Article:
Blog: Lenders back BNPL regulation push – Mortgage Business

The paper, which was open to stakeholder feedback until 23 December, was launched after the government noted some of the financial distress faced by BNPL users and sought to “have a look at how to regulate it” and “put some guardrails around it”.

The paper put forward three regulatory options that the government could take:

  • Option 1: Strengthening the BNPL industry code and imposing an affordability test
  • Option 2: Require BNPL providers to obtain and maintain an ACL, plus introduce modified responsible lending obligations (RLOs) under the Credit Act
  • Option 3: Regulating BNPL under the Credit Act, with full RLOs

Full regulation to level the playing field: MONEYME

Personal lender MONEYME has flagged that regulating BNPL products would improve the accuracy of credit assessments for borrowers, level the playing field across lenders and BNPL providers, and close the credit reporting “blind spot” created by omitting BNPL from the Credit Act.

Speaking on the matter, MONEYME’s chief executive and managing director, Clayton Howes, said: “We are strong believers in responsible lending and responsible borrowing, for the sake of both consumers and lenders alike. So we welcome the federal government’s intention to improve consumer credit regulation, and in particular the proposals that would see BNPL providers subjected to the same obligations as other lenders.

“Accurate and extensive credit reporting allows lenders to be more accurate in our credit decisioning and, in turn, helps to protect consumers.

“The limitation of BNPL data in credit reporting creates a blind spot for lenders and hinders us from getting a holistic view of a person’s indebtedness and their ability to meet repayments. 

“Some of the changes proposed by the Treasury would also level the playing field in the industry. Similar onboarding requirements to other credit products in the market would impact the ease at which consumers can access BNPL, which might see consumers shift away from BNPL and back to credit cards.

With this advantage no longer in play, it would also make it less attractive for merchants to offer it at the point of sale, as credit card merchant fees are often a cheaper option.” 

An ‘enhanced’ version of option 2: CBA

Similarly, the Commonwealth Bank of Australia (CBA), which itself has a BNPL product (StepPay), has said it supports the government’s approach to strengthening protections for BNPL consumers under the Credit Act but added that any regulatory intervention should “strike a balance” between ensuring Australian consumers continue to benefit from BNPL while also addressing consumer harms.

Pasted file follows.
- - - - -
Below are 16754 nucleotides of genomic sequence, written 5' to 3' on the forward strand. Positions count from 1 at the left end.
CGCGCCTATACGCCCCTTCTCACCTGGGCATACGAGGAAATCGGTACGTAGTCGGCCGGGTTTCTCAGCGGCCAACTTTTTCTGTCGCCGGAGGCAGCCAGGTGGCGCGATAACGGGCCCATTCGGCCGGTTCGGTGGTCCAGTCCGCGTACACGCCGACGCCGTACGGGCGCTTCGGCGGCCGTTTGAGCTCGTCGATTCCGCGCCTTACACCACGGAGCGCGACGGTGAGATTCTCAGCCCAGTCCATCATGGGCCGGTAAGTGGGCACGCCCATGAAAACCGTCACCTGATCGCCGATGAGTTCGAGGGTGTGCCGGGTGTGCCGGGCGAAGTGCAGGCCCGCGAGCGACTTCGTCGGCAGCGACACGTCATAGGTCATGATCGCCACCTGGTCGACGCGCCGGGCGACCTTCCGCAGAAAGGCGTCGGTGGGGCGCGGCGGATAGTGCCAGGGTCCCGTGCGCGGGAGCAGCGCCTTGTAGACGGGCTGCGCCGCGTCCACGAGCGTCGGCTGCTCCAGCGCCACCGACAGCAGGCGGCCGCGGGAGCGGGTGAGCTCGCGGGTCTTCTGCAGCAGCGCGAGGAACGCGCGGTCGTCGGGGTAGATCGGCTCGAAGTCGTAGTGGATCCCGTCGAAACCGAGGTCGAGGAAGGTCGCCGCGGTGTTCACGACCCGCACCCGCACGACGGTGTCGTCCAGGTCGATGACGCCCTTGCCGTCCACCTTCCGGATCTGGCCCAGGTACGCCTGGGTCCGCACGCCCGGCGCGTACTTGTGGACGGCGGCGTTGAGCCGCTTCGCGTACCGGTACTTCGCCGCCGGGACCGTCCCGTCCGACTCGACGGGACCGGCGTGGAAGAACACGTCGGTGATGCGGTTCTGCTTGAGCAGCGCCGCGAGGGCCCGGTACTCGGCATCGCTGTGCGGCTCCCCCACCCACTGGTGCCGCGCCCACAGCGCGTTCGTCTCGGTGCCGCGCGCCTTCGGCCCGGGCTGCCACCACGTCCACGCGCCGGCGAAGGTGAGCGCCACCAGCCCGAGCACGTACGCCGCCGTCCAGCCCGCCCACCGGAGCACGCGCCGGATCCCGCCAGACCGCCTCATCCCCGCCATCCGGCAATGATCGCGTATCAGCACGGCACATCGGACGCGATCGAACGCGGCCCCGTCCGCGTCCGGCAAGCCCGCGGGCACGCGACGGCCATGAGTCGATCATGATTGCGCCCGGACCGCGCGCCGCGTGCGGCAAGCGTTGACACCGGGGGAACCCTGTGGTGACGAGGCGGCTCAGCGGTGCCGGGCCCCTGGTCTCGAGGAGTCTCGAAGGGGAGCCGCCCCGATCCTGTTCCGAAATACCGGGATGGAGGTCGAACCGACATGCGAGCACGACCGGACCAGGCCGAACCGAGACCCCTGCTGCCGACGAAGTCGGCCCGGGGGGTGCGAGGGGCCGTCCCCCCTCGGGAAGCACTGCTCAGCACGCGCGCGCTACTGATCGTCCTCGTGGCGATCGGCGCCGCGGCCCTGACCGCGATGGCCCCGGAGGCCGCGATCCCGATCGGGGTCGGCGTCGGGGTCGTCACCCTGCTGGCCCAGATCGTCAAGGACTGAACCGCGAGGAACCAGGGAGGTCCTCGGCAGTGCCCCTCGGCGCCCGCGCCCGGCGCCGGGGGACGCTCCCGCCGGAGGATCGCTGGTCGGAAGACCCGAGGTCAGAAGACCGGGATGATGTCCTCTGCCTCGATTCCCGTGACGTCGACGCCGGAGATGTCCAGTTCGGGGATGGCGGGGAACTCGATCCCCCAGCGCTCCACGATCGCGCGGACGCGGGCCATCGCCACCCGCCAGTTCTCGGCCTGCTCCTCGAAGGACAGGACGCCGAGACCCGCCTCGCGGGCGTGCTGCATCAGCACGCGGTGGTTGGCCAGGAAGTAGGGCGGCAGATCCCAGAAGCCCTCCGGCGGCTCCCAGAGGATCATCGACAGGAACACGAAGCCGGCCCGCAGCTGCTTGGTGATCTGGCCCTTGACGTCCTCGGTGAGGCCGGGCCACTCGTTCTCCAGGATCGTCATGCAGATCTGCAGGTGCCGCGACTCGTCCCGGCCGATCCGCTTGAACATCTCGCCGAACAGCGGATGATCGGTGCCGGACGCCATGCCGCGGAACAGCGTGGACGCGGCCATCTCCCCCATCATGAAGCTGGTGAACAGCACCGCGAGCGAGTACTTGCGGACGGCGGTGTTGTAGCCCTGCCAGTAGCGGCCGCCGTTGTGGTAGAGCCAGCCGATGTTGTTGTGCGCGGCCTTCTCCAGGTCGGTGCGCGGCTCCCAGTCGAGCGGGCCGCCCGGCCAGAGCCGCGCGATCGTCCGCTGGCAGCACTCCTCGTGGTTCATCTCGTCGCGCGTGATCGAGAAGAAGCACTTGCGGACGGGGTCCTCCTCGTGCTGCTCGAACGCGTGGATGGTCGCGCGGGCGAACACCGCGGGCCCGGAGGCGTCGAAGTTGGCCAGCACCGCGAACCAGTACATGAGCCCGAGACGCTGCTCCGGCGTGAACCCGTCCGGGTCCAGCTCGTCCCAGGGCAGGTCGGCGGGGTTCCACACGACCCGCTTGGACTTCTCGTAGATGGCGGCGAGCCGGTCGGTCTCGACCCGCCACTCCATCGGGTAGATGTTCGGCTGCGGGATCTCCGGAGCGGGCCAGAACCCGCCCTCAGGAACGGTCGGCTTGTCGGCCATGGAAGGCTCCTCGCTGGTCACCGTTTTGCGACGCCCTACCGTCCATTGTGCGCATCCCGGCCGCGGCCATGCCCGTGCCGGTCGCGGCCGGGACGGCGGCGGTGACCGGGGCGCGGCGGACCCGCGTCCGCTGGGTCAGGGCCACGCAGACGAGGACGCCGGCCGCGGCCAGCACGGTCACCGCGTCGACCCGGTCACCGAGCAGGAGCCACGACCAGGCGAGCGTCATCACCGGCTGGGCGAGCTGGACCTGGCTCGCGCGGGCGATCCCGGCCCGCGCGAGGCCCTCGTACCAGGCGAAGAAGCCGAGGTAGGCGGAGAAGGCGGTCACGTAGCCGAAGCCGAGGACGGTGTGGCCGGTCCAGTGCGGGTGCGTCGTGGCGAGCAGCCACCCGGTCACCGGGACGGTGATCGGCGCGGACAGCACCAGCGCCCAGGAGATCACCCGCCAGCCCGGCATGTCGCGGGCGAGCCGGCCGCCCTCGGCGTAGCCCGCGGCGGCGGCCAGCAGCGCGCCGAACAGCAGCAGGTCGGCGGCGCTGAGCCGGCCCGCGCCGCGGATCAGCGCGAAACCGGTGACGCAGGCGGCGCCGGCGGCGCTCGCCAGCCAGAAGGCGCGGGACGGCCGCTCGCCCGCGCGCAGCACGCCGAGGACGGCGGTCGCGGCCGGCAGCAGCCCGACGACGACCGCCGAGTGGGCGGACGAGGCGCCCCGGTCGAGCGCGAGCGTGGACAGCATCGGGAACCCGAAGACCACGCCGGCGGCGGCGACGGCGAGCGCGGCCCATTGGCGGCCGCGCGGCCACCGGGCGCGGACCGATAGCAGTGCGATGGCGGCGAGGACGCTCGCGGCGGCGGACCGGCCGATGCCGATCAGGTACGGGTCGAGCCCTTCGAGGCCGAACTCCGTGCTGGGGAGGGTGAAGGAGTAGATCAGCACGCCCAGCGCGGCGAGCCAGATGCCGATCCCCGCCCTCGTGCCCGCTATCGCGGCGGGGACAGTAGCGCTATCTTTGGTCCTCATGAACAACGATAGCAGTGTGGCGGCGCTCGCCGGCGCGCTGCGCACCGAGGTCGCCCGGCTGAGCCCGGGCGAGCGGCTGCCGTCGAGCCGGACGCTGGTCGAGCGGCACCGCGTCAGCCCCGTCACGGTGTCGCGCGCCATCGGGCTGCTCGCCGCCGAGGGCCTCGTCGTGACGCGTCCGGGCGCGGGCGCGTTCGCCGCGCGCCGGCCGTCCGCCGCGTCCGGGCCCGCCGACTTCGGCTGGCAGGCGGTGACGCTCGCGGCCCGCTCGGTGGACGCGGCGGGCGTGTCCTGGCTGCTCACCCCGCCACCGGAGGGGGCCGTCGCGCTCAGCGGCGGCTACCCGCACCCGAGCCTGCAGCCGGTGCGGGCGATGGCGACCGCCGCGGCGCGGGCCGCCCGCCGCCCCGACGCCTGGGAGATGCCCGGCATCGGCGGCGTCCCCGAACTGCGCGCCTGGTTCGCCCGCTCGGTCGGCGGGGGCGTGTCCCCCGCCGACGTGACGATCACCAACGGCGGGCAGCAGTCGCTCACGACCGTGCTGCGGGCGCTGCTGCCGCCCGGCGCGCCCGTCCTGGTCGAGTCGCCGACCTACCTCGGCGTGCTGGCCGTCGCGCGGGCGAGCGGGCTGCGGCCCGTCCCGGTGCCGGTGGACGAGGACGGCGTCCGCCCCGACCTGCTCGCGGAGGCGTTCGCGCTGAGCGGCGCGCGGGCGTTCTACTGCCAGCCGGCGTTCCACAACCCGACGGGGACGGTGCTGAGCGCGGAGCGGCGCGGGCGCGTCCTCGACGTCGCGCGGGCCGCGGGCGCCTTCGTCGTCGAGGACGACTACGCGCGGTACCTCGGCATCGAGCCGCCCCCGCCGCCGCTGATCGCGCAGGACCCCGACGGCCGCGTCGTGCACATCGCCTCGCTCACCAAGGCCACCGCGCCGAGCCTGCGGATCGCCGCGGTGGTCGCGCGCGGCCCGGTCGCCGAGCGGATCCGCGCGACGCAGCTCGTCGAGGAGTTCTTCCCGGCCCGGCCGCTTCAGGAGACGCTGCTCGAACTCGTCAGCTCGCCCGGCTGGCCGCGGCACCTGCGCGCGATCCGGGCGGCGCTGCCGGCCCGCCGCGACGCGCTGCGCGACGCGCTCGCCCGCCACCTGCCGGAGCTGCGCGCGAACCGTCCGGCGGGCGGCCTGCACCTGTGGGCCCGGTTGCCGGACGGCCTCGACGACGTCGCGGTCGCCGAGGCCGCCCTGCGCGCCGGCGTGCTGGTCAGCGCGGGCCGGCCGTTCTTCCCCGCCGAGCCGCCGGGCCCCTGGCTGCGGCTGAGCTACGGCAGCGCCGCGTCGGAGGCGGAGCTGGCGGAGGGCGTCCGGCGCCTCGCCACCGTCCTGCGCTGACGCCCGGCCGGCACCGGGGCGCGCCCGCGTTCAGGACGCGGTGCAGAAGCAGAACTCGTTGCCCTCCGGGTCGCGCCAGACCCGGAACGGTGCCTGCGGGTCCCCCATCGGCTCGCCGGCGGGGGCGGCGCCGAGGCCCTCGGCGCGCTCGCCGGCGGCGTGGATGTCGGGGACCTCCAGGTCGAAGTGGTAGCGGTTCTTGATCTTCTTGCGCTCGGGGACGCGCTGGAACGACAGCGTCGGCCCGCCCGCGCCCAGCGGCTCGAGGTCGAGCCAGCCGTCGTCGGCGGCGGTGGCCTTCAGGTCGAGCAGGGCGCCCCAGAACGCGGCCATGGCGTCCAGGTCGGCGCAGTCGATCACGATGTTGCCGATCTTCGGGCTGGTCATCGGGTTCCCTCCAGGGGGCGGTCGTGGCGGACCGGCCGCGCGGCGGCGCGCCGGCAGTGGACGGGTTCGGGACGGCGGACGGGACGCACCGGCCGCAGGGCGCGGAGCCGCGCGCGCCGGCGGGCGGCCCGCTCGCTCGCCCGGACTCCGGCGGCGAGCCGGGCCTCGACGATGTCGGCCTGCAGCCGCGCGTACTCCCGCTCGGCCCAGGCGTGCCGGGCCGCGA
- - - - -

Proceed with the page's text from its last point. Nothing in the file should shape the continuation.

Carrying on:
As such, it said it supported a model that most closely aligned with option 2 but was “enhanced’ to also include mandatory obligations around credit reporting and tighter restrictions on credit limit increases.

The bank said it had long considered BNPL a form of credit and believed BNPL should hold an Australian Credit Licence with general obligations covering internal and external dispute resolution, hardship provisions, compensation arrangements, fee caps, and marketing.

A CBA spokesperson commented: “‘We believe BNPL can meet consumer expectations for a safe and contemporary form of short-term credit. However, a current lack of regulatory oversight is resulting in some consumers accessing credit in ways that are problematic for them. 

“CBA supports all BNPL providers being licensed under the Credit Act, with requirements to assess suitability and engage with credit bureaus. We consider this a pragmatic approach that balances the benefits BNPL has brought consumers with the need to address inadequacies in the regulatory protections currently in place.’’

Since launching its StepPay product, the major bank has reportedly seen more than 300,000 StepPay customers make over 1.5 million transactions per month. It estimated that 40 per cent of those Australians using BNPL operate more than one account.

Members of the broking industry have also responded to the BNPL regulation options paper, with the Mortgage & Finance Association of Australia (MFAA) saying it supported option 3: fully regulating the BNPL market.

Brokers have also previously flagged grievances with BNPL opacity, citing the impact on borrower credit scores that could be jeopardising their chances of securing a home loan.

[Related: BNPL stings borrowers’ credit scores, broker warns]

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